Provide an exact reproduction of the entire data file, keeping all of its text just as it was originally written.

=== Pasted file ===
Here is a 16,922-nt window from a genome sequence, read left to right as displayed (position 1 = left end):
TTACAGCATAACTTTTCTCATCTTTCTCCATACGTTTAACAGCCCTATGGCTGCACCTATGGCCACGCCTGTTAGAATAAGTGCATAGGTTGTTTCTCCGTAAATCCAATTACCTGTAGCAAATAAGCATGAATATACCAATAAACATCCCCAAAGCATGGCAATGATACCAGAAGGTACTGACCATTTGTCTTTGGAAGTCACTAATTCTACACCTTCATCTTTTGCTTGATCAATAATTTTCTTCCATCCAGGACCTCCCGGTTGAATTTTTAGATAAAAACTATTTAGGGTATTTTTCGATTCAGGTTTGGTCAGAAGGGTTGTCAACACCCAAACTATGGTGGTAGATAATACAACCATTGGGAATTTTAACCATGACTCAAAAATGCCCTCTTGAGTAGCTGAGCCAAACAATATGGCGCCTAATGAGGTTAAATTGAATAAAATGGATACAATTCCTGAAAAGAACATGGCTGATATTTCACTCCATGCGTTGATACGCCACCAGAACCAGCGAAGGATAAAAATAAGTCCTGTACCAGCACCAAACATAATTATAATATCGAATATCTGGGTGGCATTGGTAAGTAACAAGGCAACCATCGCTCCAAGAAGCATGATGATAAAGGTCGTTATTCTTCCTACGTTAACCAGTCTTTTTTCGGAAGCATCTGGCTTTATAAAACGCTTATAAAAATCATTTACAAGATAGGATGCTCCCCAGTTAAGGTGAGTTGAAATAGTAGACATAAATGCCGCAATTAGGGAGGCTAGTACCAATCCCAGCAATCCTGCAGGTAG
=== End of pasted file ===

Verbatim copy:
Here is a 16,922-nt window from a genome sequence, read left to right as displayed (position 1 = left end):
TTACAGCATAACTTTTCTCATCTTTCTCCATACGTTTAACAGCCCTATGGCTGCACCTATGGCCACGCCTGTTAGAATAAGTGCATAGGTTGTTTCTCCGTAAATCCAATTACCTGTAGCAAATAAGCATGAATATACCAATAAACATCCCCAAAGCATGGCAATGATACCAGAAGGTACTGACCATTTGTCTTTGGAAGTCACTAATTCTACACCTTCATCTTTTGCTTGATCAATAATTTTCTTCCATCCAGGACCTCCCGGTTGAATTTTTAGATAAAAACTATTTAGGGTATTTTTCGATTCAGGTTTGGTCAGAAGGGTTGTCAACACCCAAACTATGGTGGTAGATAATACAACCATTGGGAATTTTAACCATGACTCAAAAATGCCCTCTTGAGTAGCTGAGCCAAACAATATGGCGCCTAATGAGGTTAAATTGAATAAAATGGATACAATTCCTGAAAAGAACATGGCTGATATTTCACTCCATGCGTTGATACGCCACCAGAACCAGCGAAGGATAAAAATAAGTCCTGTACCAGCACCAAACATAATTATAATATCGAATATCTGGGTGGCATTGGTAAGTAACAAGGCAACCATCGCTCCAAGAAGCATGATGATAAAGGTCGTTATTCTTCCTACGTTAACCAGTCTTTTTTCGGAAGCATCTGGCTTTATAAAACGCTTATAAAAATCATTTACAAGATAGGATGCTCCCCAGTTAAGGTGAGTTGAAATAGTAGACATAAATGCCGCAATTAGGGAGGCTAGTACCAATCCCAGCAATCCTGCAGGTAG